Some 350,00 migrants have crossed the Mediterranean so far this year, with 2,600 dying when ricketty boats supplied by ruthless people smugglers sank.

Symbolising the human tragedy at the heart of the crisis, Aylan's father Abdullah Kurdi returned Friday to the Syrian border town of Kobane to lay his son to rest along with Aylan's brother and mother, who also died.

“I will have to pay the price for this the rest of my life,” the devastated father told mourners, after personally carrying his sons' bodies to Kobane's Martyrs' Cemetery, where around 100 people attended the ceremony.

The family were driven out of Kobane in June after fierce fighting between Kurdish militants and Islamic State militants.

There was a global outrage after photos showed the little boy's body lying in the surf of a Turkish resort, washed up after the boat taking the family to Greece sank.

Angry protesters booed European Commission's vice-president Frans Timmermans and EU Home Affairs Commissioner Dimitris Avramopoulos on Friday when they visited the Greek island of Kos on Friday.

EU foreign ministers met in Luxembourg to discuss the crisis ahead of a “State of the Union” address next week by European Commission President
Jean-Claude Juncker when he will lay out new measures which could well exacerbate EU differences.

Juncker has proposed mandatory quotas for resettling 160,000 refugees, after an earlier plan for 40,000 met stiff opposition, notably from Hungary, and attracted offers of places for only 32,000.

Germany and France back quotas, but Hungary, the Czech Republic, Poland and Slovakia together rejected any quota systems in a statement on Friday.

Britain to take thousands more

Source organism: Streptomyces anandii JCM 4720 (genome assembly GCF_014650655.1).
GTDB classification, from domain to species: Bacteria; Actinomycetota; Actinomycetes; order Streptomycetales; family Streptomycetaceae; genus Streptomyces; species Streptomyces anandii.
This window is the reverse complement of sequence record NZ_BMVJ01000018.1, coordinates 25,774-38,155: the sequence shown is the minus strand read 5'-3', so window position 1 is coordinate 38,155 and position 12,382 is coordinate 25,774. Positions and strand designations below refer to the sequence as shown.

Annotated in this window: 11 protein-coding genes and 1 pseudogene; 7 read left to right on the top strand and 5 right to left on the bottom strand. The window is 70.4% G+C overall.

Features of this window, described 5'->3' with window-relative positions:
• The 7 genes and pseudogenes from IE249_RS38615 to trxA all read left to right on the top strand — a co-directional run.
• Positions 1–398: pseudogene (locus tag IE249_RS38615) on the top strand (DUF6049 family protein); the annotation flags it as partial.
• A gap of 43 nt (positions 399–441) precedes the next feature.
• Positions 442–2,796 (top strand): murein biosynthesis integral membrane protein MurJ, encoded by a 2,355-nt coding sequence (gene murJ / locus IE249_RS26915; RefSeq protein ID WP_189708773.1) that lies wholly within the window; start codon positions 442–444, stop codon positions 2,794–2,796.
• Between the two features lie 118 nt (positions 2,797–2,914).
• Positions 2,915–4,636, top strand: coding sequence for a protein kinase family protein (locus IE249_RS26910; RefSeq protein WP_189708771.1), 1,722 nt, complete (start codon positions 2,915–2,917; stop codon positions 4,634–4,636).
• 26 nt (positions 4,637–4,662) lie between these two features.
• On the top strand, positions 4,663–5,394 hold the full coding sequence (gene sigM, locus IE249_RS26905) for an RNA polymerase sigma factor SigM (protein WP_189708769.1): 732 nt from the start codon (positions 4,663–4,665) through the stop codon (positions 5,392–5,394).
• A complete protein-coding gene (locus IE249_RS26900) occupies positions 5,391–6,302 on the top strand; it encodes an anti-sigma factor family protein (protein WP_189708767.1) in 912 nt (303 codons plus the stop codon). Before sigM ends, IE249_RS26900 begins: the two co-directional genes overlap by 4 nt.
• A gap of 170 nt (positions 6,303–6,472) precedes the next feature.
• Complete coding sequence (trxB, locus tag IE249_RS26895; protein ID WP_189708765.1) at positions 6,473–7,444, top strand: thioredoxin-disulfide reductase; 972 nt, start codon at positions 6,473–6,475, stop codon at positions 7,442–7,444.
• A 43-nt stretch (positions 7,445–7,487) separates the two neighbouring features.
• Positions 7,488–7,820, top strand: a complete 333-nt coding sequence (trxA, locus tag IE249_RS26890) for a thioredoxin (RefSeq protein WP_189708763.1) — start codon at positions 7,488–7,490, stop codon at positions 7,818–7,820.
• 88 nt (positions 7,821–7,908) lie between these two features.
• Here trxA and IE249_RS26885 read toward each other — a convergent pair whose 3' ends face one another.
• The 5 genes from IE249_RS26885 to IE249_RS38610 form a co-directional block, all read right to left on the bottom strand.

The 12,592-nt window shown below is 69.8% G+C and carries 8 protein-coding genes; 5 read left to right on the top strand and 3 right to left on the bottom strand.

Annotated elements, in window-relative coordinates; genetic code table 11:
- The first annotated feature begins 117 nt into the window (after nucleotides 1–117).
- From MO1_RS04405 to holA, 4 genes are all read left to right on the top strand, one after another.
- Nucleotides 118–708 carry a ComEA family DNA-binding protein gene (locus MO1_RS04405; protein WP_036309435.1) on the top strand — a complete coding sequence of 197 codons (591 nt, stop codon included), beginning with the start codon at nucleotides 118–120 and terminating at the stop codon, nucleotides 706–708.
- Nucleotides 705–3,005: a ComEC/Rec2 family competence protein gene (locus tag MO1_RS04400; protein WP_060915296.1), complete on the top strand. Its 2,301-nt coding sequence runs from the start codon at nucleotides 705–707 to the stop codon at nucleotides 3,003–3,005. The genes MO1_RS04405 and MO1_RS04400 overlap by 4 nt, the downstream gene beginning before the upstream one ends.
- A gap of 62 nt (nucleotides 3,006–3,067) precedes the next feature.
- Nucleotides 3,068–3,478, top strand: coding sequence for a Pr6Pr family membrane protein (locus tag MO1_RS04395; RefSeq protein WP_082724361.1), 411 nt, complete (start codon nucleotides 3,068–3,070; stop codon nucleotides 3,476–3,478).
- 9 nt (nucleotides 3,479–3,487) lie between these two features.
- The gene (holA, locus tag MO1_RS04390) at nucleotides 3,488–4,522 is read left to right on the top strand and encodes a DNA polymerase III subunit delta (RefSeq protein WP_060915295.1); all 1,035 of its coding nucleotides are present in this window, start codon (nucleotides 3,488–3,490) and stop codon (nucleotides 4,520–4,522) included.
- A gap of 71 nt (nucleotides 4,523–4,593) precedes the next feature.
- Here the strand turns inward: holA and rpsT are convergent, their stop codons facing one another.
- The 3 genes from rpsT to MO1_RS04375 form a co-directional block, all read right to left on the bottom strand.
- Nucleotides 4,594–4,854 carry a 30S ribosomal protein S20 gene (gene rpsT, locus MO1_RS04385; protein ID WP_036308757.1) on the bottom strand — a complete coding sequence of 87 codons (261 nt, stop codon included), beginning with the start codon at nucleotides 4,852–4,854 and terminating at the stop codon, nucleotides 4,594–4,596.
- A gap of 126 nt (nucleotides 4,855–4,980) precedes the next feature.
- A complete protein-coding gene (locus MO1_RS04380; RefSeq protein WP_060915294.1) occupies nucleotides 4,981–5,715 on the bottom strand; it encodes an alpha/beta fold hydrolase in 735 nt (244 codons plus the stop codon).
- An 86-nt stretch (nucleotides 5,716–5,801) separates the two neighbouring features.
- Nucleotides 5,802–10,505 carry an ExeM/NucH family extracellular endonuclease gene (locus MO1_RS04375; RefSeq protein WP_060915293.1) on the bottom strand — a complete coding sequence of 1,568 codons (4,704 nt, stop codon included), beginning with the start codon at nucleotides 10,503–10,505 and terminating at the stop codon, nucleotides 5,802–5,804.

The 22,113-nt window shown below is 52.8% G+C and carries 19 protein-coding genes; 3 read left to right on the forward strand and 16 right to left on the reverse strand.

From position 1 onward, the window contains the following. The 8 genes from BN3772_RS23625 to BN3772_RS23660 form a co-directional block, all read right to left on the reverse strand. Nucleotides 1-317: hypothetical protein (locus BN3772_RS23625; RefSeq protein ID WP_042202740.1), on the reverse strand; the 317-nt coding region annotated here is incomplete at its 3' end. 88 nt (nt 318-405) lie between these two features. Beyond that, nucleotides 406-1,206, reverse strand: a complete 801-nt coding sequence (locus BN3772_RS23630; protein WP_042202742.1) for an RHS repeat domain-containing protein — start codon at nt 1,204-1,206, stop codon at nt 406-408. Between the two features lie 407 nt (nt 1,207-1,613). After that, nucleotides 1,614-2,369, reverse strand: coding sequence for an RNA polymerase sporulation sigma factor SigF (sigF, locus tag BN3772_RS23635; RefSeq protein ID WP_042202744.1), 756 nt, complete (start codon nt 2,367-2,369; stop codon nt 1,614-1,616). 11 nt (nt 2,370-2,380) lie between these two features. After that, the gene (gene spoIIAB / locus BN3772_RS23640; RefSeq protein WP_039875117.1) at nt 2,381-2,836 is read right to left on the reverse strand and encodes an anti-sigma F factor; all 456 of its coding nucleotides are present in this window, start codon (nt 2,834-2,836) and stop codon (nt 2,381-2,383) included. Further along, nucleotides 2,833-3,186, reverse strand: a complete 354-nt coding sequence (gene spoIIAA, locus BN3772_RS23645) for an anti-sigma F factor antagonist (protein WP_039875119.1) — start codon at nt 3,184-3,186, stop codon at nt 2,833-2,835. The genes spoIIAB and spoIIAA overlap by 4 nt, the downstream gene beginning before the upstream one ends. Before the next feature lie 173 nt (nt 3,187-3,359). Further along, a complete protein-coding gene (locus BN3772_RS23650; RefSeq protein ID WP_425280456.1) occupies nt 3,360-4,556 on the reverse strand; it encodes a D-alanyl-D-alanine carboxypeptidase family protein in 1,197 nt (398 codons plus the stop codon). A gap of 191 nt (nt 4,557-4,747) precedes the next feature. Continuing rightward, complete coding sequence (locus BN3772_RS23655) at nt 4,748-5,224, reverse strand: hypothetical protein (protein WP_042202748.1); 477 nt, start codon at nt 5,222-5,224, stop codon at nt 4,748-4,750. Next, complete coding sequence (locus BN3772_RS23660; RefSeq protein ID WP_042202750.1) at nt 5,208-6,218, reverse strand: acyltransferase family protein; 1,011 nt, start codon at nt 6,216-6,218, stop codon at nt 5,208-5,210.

Under-fire British Prime Minister David Cameron, accused of not doing enough to share the burden, said he would set out plans next week to take “thousands more” refugees.

However he insisted they would be refugees from camps on the border with Syria and not those already in other EU member states. To do that, would just encourage more people to make the perilous journey to Europe, he said.

If some governments are wary, many ordinary Europeans were taking the initiative and providing help for the migrants as well they could.

In Austria, some 2,200 people joined a social media campaign to organise a convoy of private cars and vans on Sunday to help pick up hundreds of the migrants in Hungary.

“The Austrian government and the EU stand by idly,” organisers of the citizen initiative wrote on their Facebook page.

Charities across Europe meanwhile reported a surge in donations from people shocked by the heart-rending images.

“There is an enormous response from the public, the tide of indifference is shifting,” Christian Peregrin, spokesman for the Malta-based Migrant Offshore Aid Station, told AFP.

At least 30 more migrants were feared to have drowned off Libya after their dinghy began to sink, the International Organisation for Migration said Friday.

IMMIGRATION

MAP: Who are the foreigners in Austria?

Austria's recent Migration & Integration report paints a detailed picture of who are the immigrants in the country, where they come from, the languages they speak at home and more.

MAP: Who are the foreigners in Austria?

More than a quarter of Austria’s population has a “migration background”, which, according to the statistics institute Statistik Austria, means that they have parents who both were born abroad, regardless of their own nationality or place of birth.

Though migration is a controversial topic for some, Statistik Austria made it clear that if not for it, the country would simply stop growing.

“Austria’s population is growing solely due to immigration. Without it, according to the population forecast, the number of inhabitants would fall back to the level of the 1950s in the long term”, says Statistik Austria’s director general Tobias Thomas.

READ ALSO: IN NUMBERS: One in four Austrian residents now of foreign origin

Who are the foreigners in Austria?

Not every person with a migration background is considered a foreigner, though. Many of them have parents who were born abroad but naturalised Austrians before having children, or they themselves became Austrian citizens later on.